extracted from the Ozaukee Press
March 18, 1948
Story by Bill Harrington
Saukville--Today it's just a hole in the ground and a heap of rubble, but around the turn ofthe centruy it was one of Saukville's land marks, a thiriving sawmill and flour and grist mill, visited by farmers from miles around who brought their wheat, rye, and buckwheat to be ground and logs to be sawed. During the day there were always a wagon or two drawn up before the loading platform and their drivers could be found lolling about in front of the mill office, passing the time of day and exchanging the latest bits gossip. On the south side of the mill, sprawled in the fragrant grass that grew there, you could see the village loafers snoozing in the sun and on the grassy, flower-strewn banks of the mill pond were perched the youngsters of the surrounding countryside, with homemade hook and line, hopefully fishing. A picture of bucolic peace that is vanishing all too fast from our American scene.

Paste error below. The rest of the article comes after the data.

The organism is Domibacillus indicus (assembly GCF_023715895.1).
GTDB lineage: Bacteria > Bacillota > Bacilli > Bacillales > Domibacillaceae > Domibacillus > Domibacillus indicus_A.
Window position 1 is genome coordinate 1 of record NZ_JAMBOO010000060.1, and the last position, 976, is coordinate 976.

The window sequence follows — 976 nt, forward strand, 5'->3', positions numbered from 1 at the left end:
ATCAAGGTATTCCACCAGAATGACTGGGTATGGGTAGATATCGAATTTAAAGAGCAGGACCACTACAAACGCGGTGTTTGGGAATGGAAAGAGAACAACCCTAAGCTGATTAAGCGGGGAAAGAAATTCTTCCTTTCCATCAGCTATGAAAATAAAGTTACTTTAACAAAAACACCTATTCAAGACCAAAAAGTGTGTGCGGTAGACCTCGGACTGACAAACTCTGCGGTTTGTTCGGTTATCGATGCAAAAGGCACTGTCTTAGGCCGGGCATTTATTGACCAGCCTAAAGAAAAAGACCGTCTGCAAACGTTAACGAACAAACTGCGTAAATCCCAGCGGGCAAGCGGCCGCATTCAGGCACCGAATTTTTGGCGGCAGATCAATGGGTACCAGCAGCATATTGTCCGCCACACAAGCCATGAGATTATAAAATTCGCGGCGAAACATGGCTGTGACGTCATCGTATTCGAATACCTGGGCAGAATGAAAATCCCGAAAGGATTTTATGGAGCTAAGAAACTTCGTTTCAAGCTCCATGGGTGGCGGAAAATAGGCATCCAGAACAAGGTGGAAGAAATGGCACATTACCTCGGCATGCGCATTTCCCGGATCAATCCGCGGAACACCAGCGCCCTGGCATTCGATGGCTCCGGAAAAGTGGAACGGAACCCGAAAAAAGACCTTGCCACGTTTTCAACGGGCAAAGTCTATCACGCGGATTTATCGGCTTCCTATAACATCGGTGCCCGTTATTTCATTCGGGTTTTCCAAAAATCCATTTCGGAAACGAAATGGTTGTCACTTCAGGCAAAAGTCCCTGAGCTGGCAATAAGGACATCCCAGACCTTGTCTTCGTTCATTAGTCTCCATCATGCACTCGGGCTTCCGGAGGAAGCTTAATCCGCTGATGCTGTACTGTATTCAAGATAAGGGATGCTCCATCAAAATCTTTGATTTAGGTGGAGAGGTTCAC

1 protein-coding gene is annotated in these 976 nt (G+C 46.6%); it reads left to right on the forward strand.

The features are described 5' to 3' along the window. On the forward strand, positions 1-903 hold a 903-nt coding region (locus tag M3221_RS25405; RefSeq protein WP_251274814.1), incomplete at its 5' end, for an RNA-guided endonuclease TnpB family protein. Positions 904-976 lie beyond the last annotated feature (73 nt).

Built in 1878 by Harry Thien, after whom Thiensville was named, and George Guettler, the mill enjoyed great popularity during its relatively brief existence. For brief it was, spanning only two decades. The great "tornado" of July 3rd, 1898 blew off the roof and carried it across the Milwaukee river and onto what is now the Schowalter property on highway 57 on the east side of the river. That was the beginning of the end for the Saukville mill for the seasonal rains came and rotted the floors and the interior. Several years passed, with the mill growing ever more shaky on its foundations. Its only visitors were small boys who climbed about on the structure like agile little monkeys, to the imminent peril of life and limb. Finally, in 1903 or '4 the town of Saukville ordered the building destroyed, and thus ended the short career of the Saukville mill.